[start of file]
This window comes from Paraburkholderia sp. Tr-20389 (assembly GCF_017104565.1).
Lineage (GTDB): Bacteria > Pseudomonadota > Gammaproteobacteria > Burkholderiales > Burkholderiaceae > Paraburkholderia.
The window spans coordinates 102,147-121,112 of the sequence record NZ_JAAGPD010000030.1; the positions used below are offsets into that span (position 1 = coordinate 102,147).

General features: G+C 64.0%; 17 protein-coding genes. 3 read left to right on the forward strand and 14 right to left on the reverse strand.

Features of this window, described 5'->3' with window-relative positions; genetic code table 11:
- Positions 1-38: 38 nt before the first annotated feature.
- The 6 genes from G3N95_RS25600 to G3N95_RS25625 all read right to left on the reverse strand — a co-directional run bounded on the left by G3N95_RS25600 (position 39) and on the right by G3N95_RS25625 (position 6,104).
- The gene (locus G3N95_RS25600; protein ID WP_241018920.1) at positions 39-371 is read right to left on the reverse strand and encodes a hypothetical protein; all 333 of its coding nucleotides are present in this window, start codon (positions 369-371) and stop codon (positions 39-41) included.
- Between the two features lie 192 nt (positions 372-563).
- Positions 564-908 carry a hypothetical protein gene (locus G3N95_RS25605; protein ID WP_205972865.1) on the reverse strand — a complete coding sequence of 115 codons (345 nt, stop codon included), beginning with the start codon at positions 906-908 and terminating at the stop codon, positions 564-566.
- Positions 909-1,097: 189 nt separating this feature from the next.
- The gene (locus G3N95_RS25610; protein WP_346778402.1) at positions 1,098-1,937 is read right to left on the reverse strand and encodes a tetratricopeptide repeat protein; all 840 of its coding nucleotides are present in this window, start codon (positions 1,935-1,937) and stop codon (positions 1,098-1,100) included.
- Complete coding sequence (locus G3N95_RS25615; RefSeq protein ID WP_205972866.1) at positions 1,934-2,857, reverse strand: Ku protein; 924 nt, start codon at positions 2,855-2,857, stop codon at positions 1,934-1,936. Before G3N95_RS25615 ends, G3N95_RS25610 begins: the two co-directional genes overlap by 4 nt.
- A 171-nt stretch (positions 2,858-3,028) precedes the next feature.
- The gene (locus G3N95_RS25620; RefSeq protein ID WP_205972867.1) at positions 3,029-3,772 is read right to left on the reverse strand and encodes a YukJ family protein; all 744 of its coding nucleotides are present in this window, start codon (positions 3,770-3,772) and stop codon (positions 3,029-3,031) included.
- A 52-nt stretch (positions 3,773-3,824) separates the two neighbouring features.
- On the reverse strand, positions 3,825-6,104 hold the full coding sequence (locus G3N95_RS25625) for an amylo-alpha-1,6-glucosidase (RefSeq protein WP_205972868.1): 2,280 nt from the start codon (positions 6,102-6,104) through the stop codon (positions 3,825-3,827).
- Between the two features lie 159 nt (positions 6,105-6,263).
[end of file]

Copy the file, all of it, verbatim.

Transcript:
This window comes from Paraburkholderia sp. Tr-20389 (assembly GCF_017104565.1).
Lineage (GTDB): Bacteria > Pseudomonadota > Gammaproteobacteria > Burkholderiales > Burkholderiaceae > Paraburkholderia.
The window spans coordinates 102,147-121,112 of the sequence record NZ_JAAGPD010000030.1; the positions used below are offsets into that span (position 1 = coordinate 102,147).

General features: G+C 64.0%; 17 protein-coding genes. 3 read left to right on the forward strand and 14 right to left on the reverse strand.

Features of this window, described 5'->3' with window-relative positions; genetic code table 11:
- Positions 1-38: 38 nt before the first annotated feature.
- The 6 genes from G3N95_RS25600 to G3N95_RS25625 all read right to left on the reverse strand — a co-directional run bounded on the left by G3N95_RS25600 (position 39) and on the right by G3N95_RS25625 (position 6,104).
- The gene (locus G3N95_RS25600; protein ID WP_241018920.1) at positions 39-371 is read right to left on the reverse strand and encodes a hypothetical protein; all 333 of its coding nucleotides are present in this window, start codon (positions 369-371) and stop codon (positions 39-41) included.
- Between the two features lie 192 nt (positions 372-563).
- Positions 564-908 carry a hypothetical protein gene (locus G3N95_RS25605; protein ID WP_205972865.1) on the reverse strand — a complete coding sequence of 115 codons (345 nt, stop codon included), beginning with the start codon at positions 906-908 and terminating at the stop codon, positions 564-566.
- Positions 909-1,097: 189 nt separating this feature from the next.
- The gene (locus G3N95_RS25610; protein WP_346778402.1) at positions 1,098-1,937 is read right to left on the reverse strand and encodes a tetratricopeptide repeat protein; all 840 of its coding nucleotides are present in this window, start codon (positions 1,935-1,937) and stop codon (positions 1,098-1,100) included.
- Complete coding sequence (locus G3N95_RS25615; RefSeq protein ID WP_205972866.1) at positions 1,934-2,857, reverse strand: Ku protein; 924 nt, start codon at positions 2,855-2,857, stop codon at positions 1,934-1,936. Before G3N95_RS25615 ends, G3N95_RS25610 begins: the two co-directional genes overlap by 4 nt.
- A 171-nt stretch (positions 2,858-3,028) precedes the next feature.
- The gene (locus G3N95_RS25620; RefSeq protein ID WP_205972867.1) at positions 3,029-3,772 is read right to left on the reverse strand and encodes a YukJ family protein; all 744 of its coding nucleotides are present in this window, start codon (positions 3,770-3,772) and stop codon (positions 3,029-3,031) included.
- A 52-nt stretch (positions 3,773-3,824) separates the two neighbouring features.
- On the reverse strand, positions 3,825-6,104 hold the full coding sequence (locus G3N95_RS25625) for an amylo-alpha-1,6-glucosidase (RefSeq protein WP_205972868.1): 2,280 nt from the start codon (positions 6,102-6,104) through the stop codon (positions 3,825-3,827).
- Between the two features lie 159 nt (positions 6,105-6,263).